Microvascular spasm in the cardiomyopathic Syrian hamster: a preventable cause of focal myocardial necrosis.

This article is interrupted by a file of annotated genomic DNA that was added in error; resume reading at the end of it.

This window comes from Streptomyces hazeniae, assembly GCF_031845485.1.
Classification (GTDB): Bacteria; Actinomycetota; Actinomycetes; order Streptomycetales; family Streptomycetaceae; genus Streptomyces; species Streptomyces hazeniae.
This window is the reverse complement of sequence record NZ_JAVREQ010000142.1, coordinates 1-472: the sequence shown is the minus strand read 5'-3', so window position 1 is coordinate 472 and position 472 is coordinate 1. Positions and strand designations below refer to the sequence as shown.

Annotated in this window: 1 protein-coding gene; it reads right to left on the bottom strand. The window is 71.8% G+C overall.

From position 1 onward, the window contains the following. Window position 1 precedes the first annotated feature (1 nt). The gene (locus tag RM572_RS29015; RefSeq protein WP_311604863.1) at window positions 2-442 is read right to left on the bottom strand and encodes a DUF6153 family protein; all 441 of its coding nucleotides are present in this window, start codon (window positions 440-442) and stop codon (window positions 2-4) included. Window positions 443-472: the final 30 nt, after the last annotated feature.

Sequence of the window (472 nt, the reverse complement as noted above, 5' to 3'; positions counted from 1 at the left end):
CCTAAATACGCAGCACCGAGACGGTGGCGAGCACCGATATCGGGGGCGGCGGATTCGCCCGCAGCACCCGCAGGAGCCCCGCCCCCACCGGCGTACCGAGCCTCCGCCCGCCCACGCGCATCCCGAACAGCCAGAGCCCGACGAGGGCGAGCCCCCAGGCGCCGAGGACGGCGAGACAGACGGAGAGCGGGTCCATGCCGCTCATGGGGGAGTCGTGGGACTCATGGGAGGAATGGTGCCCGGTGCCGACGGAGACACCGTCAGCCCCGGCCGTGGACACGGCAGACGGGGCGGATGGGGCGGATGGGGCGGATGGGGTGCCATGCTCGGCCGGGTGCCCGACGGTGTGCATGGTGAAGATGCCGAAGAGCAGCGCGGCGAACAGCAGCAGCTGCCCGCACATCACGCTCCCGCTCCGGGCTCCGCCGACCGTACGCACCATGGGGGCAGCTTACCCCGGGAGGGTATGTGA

The cardiomyopathic Syrian hamster develops focal myocardial necrosis beginning at 1 month of age, which leads to eventual ventricular failure within 1 year. The pathogenesis of this myocytolytic necrosis is unknown. Based on the nature of the cell necrosis, cytochemical evidence of vascular alterations, and the sensitivity of the hamsters to catecholamines and other vasoactive substances, we believe that the cardiomyopathy may be mediated by abnormalities of the microcirculation. Nonetheless, until the present study, no significant changes have been observed in these vessels. To elucidate the pathogenesis of this disease, we perfused living cardiomyopathic hamsters with silicone rubber solutions, which revealed numerous areas of microvascular constriction, diffuse vessel narrowing and luminal irregularity. Fixed structural lesions in these vessels could not be demonstrated. Pretreatment of young hamsters with verapamil during the period when they normally develop myocardial necrosis prevented myocytolytic lesions and abolished microvascular hyperreactivity. We believe that focal, transient spasm of small blood vessels, probably secondary to vasoactive substances, may cause myocytolytic necrosis (a form of reperfusion injury) in this model. This may also be a multifactorial disease with myocellular as well as vascular abnormalities leading to myocardial degeneration. The similarity of this disease to human and experimental cardiomyopathy suggests that microvascular spasm may be a common denominator of many different cardiomyopathic syndromes.
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